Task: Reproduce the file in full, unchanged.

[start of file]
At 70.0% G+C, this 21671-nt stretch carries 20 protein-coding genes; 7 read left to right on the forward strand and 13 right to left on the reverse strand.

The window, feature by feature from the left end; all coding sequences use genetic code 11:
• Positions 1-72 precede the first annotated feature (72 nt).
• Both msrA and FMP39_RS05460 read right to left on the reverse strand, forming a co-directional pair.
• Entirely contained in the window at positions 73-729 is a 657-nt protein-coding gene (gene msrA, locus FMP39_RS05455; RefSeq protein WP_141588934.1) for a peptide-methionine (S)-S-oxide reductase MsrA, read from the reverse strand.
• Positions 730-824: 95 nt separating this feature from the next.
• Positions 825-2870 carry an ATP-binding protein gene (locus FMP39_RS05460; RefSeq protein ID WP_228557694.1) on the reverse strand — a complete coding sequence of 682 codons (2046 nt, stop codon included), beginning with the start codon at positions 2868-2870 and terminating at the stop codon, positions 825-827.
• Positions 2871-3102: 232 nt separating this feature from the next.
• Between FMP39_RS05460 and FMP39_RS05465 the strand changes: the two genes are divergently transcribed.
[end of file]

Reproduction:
At 70.0% G+C, this 21671-nt stretch carries 20 protein-coding genes; 7 read left to right on the forward strand and 13 right to left on the reverse strand.

The window, feature by feature from the left end; all coding sequences use genetic code 11:
• Positions 1-72 precede the first annotated feature (72 nt).
• Both msrA and FMP39_RS05460 read right to left on the reverse strand, forming a co-directional pair.
• Entirely contained in the window at positions 73-729 is a 657-nt protein-coding gene (gene msrA, locus FMP39_RS05455; RefSeq protein WP_141588934.1) for a peptide-methionine (S)-S-oxide reductase MsrA, read from the reverse strand.
• Positions 730-824: 95 nt separating this feature from the next.
• Positions 825-2870 carry an ATP-binding protein gene (locus FMP39_RS05460; RefSeq protein ID WP_228557694.1) on the reverse strand — a complete coding sequence of 682 codons (2046 nt, stop codon included), beginning with the start codon at positions 2868-2870 and terminating at the stop codon, positions 825-827.
• Positions 2871-3102: 232 nt separating this feature from the next.
• Between FMP39_RS05460 and FMP39_RS05465 the strand changes: the two genes are divergently transcribed.